Sunday, March 18, 2018

This Is What Your Dog Looked Like 100 Years Ago

The market these days for pure-bred dogs is absolutely insane.  People spend thousands of dollars for their family dog. I mean, why wouldn't you? It's going to be your companion for decades. Many people gravitate toward buying a pure-bred dog because they want to get a classic breed that everyone has grown to love. Whether it be German Shepherds, Pugs, Bulldogs, or even the Wiener dog, there is something special about having a recognizable dog in your house.

Things have gone awry, though. When humans meddle in the business of hand picking the physical traits of dogs, sometimes things become downright unhealthy for the dog that is born. You want the perfect dog, but not at the expense of their comfort and health, right?

Here are some then and now shots of some of the most popular dog breeds. You really need to see what breeding has done.

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THEN: Bull Terrier 

This breed was first created in the 1800s as a mix of an old English Terrier and the Bulldog. This earlier version of the breed had a longer snout than the modern version.

NOW: Bull Terrier

Over decades of selective breeding, the Bull Terrier has developed a much thicker body and a considerably warped skull. 

THEN: Saint Bernard

The original breed is thought to have been a descendant of Roman Asiatic dogs and had a much smaller skull than the modern version. It was a functional breed oftentimes used for work. 

NOW: Saint Bernard 

This dog isn't a work dog any longer. In fact, the breed has a large number of health issues that include a degenerative condition that affects the spinal cord (Stockard's paralysis), blood clot formations (hemophilia), and aphakia. Aphakia happens to be the absence of an eye's lens. They are also prone to overheating. 


Pugs are thought to have been brought over by the Portuguese several hundred years ago and have subsequently been crossed with terrier breeds.  

NOW: Pug

The modern Pug has to deal with a whole host of health problems due to selective-breeding. For example, they have considerable difficulty breathing and are known to have horrible cardiovascular health. Pugs also have problems with encephalitis (inflammation of the brain). Oh how breeding has caused problems for this fellow.

THEN: Basset Hound

Recognize this little guy? The main difference lies in the facial features. The older version of the Basset Hound had considerably shorter ears and a perky face.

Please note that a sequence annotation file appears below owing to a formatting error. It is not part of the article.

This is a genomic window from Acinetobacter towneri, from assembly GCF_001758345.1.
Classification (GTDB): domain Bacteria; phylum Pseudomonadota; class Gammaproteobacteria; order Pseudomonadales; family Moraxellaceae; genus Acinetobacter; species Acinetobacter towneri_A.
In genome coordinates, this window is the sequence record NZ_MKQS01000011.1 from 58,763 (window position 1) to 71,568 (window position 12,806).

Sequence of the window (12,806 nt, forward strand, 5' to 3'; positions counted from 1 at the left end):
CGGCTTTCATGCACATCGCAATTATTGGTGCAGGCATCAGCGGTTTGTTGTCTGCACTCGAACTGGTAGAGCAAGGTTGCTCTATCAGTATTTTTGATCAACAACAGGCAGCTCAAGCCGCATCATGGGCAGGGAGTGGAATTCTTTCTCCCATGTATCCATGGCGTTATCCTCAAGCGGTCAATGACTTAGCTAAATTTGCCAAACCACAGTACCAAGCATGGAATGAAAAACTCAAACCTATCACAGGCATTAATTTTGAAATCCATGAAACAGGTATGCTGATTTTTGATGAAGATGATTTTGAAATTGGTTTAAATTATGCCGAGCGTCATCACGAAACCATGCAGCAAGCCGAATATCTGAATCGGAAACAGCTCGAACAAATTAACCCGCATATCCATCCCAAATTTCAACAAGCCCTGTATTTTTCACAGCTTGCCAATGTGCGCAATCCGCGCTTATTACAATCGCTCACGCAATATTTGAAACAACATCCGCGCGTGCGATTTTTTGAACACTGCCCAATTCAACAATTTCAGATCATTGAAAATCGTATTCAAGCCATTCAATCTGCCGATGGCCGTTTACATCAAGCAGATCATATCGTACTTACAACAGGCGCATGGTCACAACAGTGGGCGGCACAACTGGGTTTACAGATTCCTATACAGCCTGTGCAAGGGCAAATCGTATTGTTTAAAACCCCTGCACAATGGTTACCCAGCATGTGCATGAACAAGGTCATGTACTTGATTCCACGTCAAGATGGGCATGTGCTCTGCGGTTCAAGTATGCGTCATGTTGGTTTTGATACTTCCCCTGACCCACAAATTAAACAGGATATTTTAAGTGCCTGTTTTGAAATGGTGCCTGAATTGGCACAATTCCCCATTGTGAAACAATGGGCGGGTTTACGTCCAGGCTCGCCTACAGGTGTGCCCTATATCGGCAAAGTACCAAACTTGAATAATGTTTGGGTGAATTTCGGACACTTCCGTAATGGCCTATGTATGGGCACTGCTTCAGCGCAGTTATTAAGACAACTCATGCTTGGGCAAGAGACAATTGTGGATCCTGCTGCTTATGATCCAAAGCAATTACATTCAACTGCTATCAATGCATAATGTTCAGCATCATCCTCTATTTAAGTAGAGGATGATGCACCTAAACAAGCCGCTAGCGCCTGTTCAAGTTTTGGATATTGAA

NOW: Basset Hound

The modern version of the breed has a much droopier face, very long ears, and shorter legs. They are now known to have problems with their back and eyelids (eyelids turning outwards). 

THEN: Boxer

Look at the longer snout that the boxer used to have. Rumor has it that the original boxer breed resulted from a cross of a Bulldog, Mastiff and Great Dane.

NOW: Boxer

Over successive breeding attempts, the snout has become much more compact. As a byproduct of cross-breeding, the modern Boxer has a high risk of developing cancer and lacks the ability to properly cool itself (not fun for the summer months).

THEN: Dachshund (Wiener Dog)

The older version of the breed had legs for days! Wow, those legs have really disappeared over the years. 

NOW: Dachshund 

Humans have aimed to create a different version of the Dachshund, with a much longer back and shorter legs. They get around surprisingly well for having those legs! 

THEN: Bulldog

Notice the smaller head on the older Bulldog. 

NOW: Bulldog 

The original purpose of the breed was to bait bulls for blood sport. As a result, Bulldogs have developed much stronger and thicker bodies as well as giant heads. The modern Bulldog is known to be quite gassy and has a limited lifespan (sometimes less than 10 years). 

THEN: German Shepherd 

The original version of this breed had a longer, slimmer torso. This breed was created in the 1850s for the purposes of herding sheep. 

NOW: German Shepherd 

Notice the shorter, more compact abdomen on the modern German Shepherd.

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Author: verified_user